My Mohu Leaf 50 HDTV Antenna has allowed me to cut the cord and save $100 a month.  I watch local and national news in HD from ABC, CBS, NBC and FOX, in addition to the latest sitcoms, dramas and major sporting events. NFL football on my 60” LED HDTV is amazing!

 

Anyone Can Do It

 

Even non-tech savvy consumers who are willing to let go of their fears and try something new can find happiness cutting the cord.

 

In just a few steps and with very little effort, online tools like the one at AntennaWeb can show you what TV broadcast towers are in your area and what channels are being broadcast.

 

Towers are shown on a map, giving you directional guidance to help set up your over air antenna. The distance of these towers from your location is called the range, and it’s what helps you to determine the best over-the-air antenna for you.

 

If you live in an urban location with TV towers close to you, the Leaf Metro Indoor HDTV antenna is a good choice. It pulls in TV signals from as far away as 25 miles and it’s very small so that it can be discretely placed to blend easily into your decor.

 

Cost to Begin Cord Cutting

 

Depending upon the current TV you own and what antenna you choose to secure your over-the-air signal, your initial equipment costs can be less than the price of one month of cable or satellite TV.

 

Older televisions which are lacking digital tuners will need digital converter boxes to translate digital over air TV signals.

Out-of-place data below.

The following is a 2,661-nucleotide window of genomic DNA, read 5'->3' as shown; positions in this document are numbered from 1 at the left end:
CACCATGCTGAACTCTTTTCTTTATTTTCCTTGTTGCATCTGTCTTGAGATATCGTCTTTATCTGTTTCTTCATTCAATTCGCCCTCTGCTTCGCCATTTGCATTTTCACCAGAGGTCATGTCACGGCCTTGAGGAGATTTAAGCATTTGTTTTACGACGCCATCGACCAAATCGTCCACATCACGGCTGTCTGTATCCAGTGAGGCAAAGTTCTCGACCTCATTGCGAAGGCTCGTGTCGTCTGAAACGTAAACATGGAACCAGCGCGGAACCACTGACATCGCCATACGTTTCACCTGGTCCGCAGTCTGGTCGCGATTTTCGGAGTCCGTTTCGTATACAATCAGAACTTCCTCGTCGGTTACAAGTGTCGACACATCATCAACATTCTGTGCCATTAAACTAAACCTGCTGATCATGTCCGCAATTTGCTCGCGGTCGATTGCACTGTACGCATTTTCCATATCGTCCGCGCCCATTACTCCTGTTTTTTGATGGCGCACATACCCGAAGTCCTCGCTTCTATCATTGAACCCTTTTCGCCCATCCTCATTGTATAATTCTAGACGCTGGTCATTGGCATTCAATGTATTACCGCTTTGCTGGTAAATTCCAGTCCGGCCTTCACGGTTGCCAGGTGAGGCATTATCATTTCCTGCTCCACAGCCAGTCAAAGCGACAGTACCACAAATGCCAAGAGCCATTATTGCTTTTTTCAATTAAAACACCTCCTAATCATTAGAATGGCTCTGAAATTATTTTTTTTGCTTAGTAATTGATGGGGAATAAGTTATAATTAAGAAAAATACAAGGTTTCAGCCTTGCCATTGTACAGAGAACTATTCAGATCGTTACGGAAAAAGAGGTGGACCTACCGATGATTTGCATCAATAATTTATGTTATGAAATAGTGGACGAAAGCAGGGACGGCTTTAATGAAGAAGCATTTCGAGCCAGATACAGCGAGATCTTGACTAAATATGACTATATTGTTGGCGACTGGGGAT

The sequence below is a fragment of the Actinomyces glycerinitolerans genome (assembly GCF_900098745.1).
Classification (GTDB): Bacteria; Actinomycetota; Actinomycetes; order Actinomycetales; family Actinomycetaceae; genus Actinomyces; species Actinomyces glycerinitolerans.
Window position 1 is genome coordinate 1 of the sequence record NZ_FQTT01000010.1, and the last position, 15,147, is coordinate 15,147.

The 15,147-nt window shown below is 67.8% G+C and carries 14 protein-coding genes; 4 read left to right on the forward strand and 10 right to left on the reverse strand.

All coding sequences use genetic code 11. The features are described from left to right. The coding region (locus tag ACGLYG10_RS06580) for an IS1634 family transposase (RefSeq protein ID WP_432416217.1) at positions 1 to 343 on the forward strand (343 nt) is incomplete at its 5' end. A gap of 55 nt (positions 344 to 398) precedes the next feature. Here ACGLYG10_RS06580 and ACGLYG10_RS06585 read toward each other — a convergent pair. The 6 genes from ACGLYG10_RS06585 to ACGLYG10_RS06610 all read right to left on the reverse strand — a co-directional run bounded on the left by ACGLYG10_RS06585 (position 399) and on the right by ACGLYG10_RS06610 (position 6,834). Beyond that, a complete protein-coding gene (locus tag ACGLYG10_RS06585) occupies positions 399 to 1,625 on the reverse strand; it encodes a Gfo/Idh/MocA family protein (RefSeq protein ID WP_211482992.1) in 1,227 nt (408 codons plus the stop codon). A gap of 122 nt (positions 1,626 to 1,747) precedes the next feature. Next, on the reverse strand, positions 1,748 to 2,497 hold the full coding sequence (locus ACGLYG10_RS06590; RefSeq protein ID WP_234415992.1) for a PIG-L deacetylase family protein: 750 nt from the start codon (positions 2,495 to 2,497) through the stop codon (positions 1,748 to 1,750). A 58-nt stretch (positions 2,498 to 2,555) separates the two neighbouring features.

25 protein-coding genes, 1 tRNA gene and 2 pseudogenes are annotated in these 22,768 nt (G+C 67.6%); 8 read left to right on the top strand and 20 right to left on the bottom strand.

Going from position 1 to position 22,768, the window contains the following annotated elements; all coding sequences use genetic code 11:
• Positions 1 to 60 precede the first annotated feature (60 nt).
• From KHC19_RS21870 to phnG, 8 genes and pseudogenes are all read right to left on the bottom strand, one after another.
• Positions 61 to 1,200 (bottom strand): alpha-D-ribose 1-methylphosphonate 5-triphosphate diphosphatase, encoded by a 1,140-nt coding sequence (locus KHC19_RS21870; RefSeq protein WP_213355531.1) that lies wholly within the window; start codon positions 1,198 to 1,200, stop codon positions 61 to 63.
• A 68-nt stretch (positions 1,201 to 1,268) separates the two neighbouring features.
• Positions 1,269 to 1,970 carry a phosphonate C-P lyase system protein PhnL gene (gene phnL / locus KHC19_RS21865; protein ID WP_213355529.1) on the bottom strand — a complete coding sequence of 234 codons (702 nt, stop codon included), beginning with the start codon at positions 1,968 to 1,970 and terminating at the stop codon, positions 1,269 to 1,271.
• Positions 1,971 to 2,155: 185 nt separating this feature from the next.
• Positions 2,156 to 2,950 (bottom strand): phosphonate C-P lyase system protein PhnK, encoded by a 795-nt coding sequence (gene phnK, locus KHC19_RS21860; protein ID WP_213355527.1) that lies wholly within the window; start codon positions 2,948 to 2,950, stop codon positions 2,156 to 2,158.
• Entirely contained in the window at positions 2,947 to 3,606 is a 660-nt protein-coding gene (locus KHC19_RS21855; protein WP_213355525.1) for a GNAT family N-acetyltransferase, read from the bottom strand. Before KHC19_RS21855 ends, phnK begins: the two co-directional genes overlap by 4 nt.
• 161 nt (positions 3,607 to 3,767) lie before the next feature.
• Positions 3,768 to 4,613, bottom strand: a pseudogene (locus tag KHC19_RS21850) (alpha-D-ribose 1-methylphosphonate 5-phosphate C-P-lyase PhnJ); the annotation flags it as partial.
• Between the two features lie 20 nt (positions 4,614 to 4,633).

By contrast, contemporary flat TVs with digital tuners built in don’t need converter boxes and can simply be hooked up to a digital antenna to obtain free TV within minutes of installation.

 

Ultimately the only ongoing cost related to receiving free over-the-air TV is the electricity you use to power your television.

 

Exceptionally Exciting Savings

 

In addition to potentially saving you hundreds of dollars each year, cord cutting allows you to regain the freedom to choose how you want to spend your entertainment dollars. HDTV antennas provide you with the ability to enjoy free TV, without hidden fees or costly subscriptions.

 

You still end up getting the latest network programming, much of it in uncompressed high definition, which is actually sharper than the compressed HD programming you get from your cable provider.

 

Over-the-air programming is of excellent quality and clarity, and the best part, you’re not paying for it!

 

Free TV is for real and available to almost everyone. Dialing in a bunch of free TV channels in HD feels like you’ve won the lottery.  It’s about a $1200 a year jackpot in cord cutting savings that’s well worth the minimal cost of the ticket.

 

Andrea Polk hails from Oregon and is a wife, mother, writer, Amazon Top 50 Reviewer, and more. She’s also the author of the Simple Guide to Over-the-Air Free TV as well as the avid deal-seeker behind SavvySleuth.com, where she scours the web for the best online deals.